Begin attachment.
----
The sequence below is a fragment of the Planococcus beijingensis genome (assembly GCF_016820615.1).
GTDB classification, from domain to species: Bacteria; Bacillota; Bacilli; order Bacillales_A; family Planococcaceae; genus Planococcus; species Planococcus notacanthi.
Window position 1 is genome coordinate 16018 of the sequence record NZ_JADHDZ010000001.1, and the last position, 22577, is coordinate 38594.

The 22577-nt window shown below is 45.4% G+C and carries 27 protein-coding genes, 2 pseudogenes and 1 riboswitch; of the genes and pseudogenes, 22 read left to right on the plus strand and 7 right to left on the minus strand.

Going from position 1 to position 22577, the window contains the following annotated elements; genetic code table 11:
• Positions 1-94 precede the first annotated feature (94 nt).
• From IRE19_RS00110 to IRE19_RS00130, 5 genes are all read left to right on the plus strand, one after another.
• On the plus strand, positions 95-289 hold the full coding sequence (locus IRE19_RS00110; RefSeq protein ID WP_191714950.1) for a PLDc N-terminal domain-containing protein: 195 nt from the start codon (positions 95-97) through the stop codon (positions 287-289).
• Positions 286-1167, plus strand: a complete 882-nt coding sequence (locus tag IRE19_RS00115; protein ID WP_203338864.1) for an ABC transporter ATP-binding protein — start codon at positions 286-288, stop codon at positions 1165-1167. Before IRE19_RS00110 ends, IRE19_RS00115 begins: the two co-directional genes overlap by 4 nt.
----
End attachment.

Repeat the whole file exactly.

The sequence below is a fragment of the Planococcus beijingensis genome (assembly GCF_016820615.1).
GTDB classification, from domain to species: Bacteria; Bacillota; Bacilli; order Bacillales_A; family Planococcaceae; genus Planococcus; species Planococcus notacanthi.
Window position 1 is genome coordinate 16018 of the sequence record NZ_JADHDZ010000001.1, and the last position, 22577, is coordinate 38594.

The 22577-nt window shown below is 45.4% G+C and carries 27 protein-coding genes, 2 pseudogenes and 1 riboswitch; of the genes and pseudogenes, 22 read left to right on the plus strand and 7 right to left on the minus strand.

Going from position 1 to position 22577, the window contains the following annotated elements; genetic code table 11:
• Positions 1-94 precede the first annotated feature (94 nt).
• From IRE19_RS00110 to IRE19_RS00130, 5 genes are all read left to right on the plus strand, one after another.
• On the plus strand, positions 95-289 hold the full coding sequence (locus IRE19_RS00110; RefSeq protein ID WP_191714950.1) for a PLDc N-terminal domain-containing protein: 195 nt from the start codon (positions 95-97) through the stop codon (positions 287-289).
• Positions 286-1167, plus strand: a complete 882-nt coding sequence (locus tag IRE19_RS00115; protein ID WP_203338864.1) for an ABC transporter ATP-binding protein — start codon at positions 286-288, stop codon at positions 1165-1167. Before IRE19_RS00110 ends, IRE19_RS00115 begins: the two co-directional genes overlap by 4 nt.